Several months ago Paolo Pedercini gave at a talk at Indiecade 2012 titled "Towards Independence" - where he discussed what it meant to be an indie game designer today. Rather than a category that is defined by a series of questions with an either / or value that makes one an "indie" developer, he said that being an indie designer is something that exists on a gradient. He said that no matter what, we are always constrained: by technology, capital, protocols, hardware, class, race, sexuality & privilege. What this means is, being indie is an ideal, rather than a stable formation. It is a utopia, a horizon ever receding as we run towards it.
Indie seems, at least in its best formations, to be something diametrically opposed to capital, to the dominant cadre that controls how videogames are made. Recently, Daniel Joseph released a video concerning the oppositional nature of indie and amateur games - showing how in many cases their existence, the practice of making videogames outside massive publishing corporations allows people to articulate politics in new ways.
Manifestos have been written. Feminism is exploding through gamer culture (especially here in Toronto) in a way that 5 years ago would have appeared to be impossible. Class is on the agenda again. What happens next?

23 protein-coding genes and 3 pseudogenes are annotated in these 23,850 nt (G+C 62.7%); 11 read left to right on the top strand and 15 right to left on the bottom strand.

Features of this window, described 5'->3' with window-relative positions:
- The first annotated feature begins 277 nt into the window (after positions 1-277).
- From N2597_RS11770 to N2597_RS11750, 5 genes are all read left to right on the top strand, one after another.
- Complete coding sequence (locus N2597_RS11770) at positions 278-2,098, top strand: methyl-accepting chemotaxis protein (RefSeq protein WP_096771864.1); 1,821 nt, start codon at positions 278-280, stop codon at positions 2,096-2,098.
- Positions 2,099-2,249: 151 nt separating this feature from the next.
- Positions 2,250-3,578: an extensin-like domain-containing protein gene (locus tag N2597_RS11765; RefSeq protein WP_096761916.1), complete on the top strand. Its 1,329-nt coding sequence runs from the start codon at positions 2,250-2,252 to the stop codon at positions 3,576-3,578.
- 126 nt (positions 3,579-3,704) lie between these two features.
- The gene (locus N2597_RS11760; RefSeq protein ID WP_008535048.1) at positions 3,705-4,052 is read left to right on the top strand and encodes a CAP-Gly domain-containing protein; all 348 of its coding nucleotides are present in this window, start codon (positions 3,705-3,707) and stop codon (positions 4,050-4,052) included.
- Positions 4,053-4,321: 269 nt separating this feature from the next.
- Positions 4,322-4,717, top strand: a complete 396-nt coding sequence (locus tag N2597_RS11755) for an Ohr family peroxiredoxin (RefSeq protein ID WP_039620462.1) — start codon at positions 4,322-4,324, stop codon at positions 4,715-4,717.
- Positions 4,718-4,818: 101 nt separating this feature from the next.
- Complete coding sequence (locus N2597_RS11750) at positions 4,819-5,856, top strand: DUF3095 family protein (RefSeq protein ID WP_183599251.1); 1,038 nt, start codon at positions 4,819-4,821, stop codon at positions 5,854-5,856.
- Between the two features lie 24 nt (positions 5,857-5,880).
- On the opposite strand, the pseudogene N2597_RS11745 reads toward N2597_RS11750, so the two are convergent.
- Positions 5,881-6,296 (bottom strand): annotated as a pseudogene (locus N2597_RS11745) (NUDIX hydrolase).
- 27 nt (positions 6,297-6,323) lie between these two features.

There are a diverse group of writers & thinkers such as Charles Eisenstein (author of 'Sacred Economics'), Mark Boyle ('The Moneyless Man') and even Seth Godin ('Lynchpin') who are pointing out that we have reached a crisis point in our pattern of capitalist commodification.
Through the internet and other technology, we have access to gargantuan amounts of information, entertainment, goods and services, much of it for free or at much lower cost than in the past. In many ways we North Americans are needing to change our lifestyles to deal with having too much of things (witness the high growth in the personal storage industry & the rise of diy/voluntary simplicity/sharing subcultures), and yet simultaneously technology is making many types of paid work obsolete.
Are we in the midst of a transition into (back into?) A gift culture? Do we want that? Is it necessary or inevitable? What problems will it solve? What problems will it create?
Panda Robotics makes hardware and software that is easy to use, low maintenance, and designed for creatives. They enable simple workflows but still provide advanced levels of control to enable experimentation, research, and customization.
They saw the possibilities and challenges of 3D printing and realized that no one was focusing on the people who will really make this revolution happen: the creatives and the researchers. In December of 2011 they began work on a printer that would serve their needs and fit their budgets.
Join us for our latest installment of "Test the Impossible" as Panda Robotics demonstrate their 3D printer and talk about their upcoming Kickstarter campaign.